Its popularity has been waning over the last few years and—like Meteor—a lot of that seems to just be because it feels old. It’s often seen as outdated and clumsy, and people are moving onto newer and shinier things.


Next is a weird one: it’s a frontend Node framework, if that makes sense. To quote one of its contributors:

“next.js is not supposed to replace your backend. Next is a client-side framework that happens to have a server-side component to allow features like HMR and SSR.”

It’s not strictly in competition with the other frameworks (except sometimes Meteor) because it’s occupying a totally different space. It’s a framework for developing SPAs in React/JavaScript, and it’s very good at that job. Next is still relatively underutilised in the javascript community, but it seems to be building up steam: the developers working with it speak highly of it, and a lot of the community have expressed interest. If you’re trying to put together a single-page app, it could be worth a look.


Koa is a super tiny framework, designed and maintained by the same developers as Express. Unlike Express, it hasn’t really taken off. It’s so stripped down that it barely feels like a framework at all, that’s its greatest strength and greatest weakness. It’s lightweight, flexible, highly expressive middleware but it lacks the sort of NPM support that a framework needs to survive, especially a framework that is designed to have a small footprint—if you can’t rely on modules to fill the gaps, then you’re going to struggle getting certain jobs done.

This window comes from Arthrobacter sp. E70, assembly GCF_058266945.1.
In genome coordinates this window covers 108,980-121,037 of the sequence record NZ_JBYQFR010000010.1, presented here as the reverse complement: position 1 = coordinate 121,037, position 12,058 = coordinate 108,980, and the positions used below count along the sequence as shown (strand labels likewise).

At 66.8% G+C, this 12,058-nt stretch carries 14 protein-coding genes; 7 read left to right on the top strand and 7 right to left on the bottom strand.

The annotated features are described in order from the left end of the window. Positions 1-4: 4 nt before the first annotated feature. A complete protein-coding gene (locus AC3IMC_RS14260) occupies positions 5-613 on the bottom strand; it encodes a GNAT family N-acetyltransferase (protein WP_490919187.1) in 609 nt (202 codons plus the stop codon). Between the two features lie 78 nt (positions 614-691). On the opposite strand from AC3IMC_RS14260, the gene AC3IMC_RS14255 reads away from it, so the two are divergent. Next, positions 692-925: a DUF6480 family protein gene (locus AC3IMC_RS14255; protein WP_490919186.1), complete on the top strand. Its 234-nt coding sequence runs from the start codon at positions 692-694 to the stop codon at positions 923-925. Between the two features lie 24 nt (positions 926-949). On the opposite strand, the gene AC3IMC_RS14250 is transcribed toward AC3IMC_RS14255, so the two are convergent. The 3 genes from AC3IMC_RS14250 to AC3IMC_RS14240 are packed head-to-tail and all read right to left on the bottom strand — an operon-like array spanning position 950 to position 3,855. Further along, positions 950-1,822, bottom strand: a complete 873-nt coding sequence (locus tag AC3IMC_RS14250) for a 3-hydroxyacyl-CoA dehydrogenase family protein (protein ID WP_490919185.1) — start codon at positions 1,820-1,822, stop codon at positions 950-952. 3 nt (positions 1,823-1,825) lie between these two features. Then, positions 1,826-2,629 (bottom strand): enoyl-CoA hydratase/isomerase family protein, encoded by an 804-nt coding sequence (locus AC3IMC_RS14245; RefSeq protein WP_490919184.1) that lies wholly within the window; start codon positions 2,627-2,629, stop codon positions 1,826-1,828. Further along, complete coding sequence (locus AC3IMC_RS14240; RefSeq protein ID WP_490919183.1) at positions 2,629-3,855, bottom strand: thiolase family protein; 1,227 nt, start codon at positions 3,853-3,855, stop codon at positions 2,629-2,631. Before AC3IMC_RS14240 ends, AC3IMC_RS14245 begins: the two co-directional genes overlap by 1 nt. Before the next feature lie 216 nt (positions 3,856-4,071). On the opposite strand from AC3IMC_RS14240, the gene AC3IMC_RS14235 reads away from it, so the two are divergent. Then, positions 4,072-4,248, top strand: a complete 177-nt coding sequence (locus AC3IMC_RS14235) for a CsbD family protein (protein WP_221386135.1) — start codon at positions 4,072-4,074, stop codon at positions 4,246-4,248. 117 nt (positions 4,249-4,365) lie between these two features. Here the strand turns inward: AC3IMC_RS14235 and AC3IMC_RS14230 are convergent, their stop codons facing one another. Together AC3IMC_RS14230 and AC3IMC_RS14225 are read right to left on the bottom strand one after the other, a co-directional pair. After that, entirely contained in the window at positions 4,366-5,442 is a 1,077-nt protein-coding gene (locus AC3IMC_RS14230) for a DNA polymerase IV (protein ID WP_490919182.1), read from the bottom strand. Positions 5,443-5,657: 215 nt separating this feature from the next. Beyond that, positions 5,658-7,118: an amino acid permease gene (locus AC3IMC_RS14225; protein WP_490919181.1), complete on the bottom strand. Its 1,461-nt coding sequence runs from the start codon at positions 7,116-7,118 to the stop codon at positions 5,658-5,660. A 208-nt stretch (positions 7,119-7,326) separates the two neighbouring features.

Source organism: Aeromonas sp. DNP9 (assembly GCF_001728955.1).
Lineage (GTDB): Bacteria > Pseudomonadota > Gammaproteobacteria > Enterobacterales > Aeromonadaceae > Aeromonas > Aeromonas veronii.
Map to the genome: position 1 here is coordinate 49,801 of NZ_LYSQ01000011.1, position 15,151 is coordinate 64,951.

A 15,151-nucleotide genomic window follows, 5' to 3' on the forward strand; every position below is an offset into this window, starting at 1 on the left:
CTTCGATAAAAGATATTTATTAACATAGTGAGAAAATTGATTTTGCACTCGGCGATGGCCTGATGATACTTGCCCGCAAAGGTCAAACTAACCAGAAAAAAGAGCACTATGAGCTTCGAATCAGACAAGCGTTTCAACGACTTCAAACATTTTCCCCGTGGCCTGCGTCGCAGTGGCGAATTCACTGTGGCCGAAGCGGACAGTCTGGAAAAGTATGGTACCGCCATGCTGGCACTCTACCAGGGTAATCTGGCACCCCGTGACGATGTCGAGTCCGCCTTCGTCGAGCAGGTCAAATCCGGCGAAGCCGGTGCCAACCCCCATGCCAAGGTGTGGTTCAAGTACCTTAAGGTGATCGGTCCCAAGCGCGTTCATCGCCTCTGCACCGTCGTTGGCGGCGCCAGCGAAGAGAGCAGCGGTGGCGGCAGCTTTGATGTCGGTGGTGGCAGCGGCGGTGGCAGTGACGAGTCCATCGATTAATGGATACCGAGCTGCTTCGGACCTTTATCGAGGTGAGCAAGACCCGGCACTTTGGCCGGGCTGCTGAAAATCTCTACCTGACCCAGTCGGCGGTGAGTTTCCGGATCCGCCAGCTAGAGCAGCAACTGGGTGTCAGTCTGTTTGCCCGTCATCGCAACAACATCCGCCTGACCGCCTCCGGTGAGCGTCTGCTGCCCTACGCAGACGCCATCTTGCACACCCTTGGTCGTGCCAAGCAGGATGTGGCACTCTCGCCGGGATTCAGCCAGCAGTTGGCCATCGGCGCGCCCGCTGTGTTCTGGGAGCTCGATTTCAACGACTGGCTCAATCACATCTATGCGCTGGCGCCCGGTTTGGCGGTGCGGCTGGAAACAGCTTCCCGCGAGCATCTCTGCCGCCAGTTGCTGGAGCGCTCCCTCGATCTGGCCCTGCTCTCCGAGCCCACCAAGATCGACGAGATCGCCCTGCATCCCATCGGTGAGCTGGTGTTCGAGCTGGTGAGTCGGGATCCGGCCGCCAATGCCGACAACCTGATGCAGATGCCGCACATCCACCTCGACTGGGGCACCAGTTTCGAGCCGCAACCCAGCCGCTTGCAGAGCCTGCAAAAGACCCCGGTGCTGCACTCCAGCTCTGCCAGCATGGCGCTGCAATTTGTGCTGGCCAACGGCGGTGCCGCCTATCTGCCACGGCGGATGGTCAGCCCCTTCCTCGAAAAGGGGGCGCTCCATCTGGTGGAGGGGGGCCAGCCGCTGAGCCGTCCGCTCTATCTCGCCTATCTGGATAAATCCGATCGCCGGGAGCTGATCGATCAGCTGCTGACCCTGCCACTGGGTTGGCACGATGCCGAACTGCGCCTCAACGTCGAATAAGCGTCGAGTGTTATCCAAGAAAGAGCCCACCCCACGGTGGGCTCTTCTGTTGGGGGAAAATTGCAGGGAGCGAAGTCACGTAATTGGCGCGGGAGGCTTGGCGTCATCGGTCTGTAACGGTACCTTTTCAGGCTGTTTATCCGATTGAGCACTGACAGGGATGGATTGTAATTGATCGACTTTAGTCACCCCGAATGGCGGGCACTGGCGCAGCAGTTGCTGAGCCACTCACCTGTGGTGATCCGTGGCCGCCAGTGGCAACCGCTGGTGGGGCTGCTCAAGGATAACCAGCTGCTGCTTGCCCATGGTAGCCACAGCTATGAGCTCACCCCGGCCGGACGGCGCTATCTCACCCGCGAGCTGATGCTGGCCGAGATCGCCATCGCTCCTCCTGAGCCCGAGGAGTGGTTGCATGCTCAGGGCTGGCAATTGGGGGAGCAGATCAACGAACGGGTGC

If you’re accustomed to operating outside of the NPM ecosystem and want a framework that’s not going to get in the way, then Koa is a solid choice. Otherwise, its lack of community and support might cause problems.


Feathers is your go-to if you’re building REST APIs. It’s built around two pillars:

  • Services are JS objects that implement core methods. Say a user wants to set up an account, you want a service using Object.create(). But should users be able to set up that simply? That leads us to:
  • Hooks are ways of modifying services. You can customize your user account creation with hooks like validation emails, while still using the same service.

I can’t really speak to its utility outside of the API space, but I’ve found it handy there. I’m not sure I’d use it for anything else, though I’m curious to hear any reports from developers who are using it more broadly.

In 2019, Express.js is still dominating JS backend and I imagine that—short of a massive failed overhaul a la Angular—it’s going to stick around for a while. Meteor seems to be on the way out, though it lacks any proper competition in the fullstack Node space and I think it’s going to hang on until something better comes along. Sails and Koa are also on the way out, though in both cases it seems more like a failure to launch—they were never that big to begin with, and they’ve slowly bled developers over the last few years.

If you’re looking to read more, why not check out the other side of the equation? Frontend JS is even more competitive than the backend. If you’re a fan of the classics, check out jQuery vs AngularJS, or if you want to see the bleeding edge, take a look at JavaScript Frameworks 2019: reviews and predictions. If you’re a little lost in all the change, you might want to read about how to beat the JavaScript churn.

Written by Carol Graham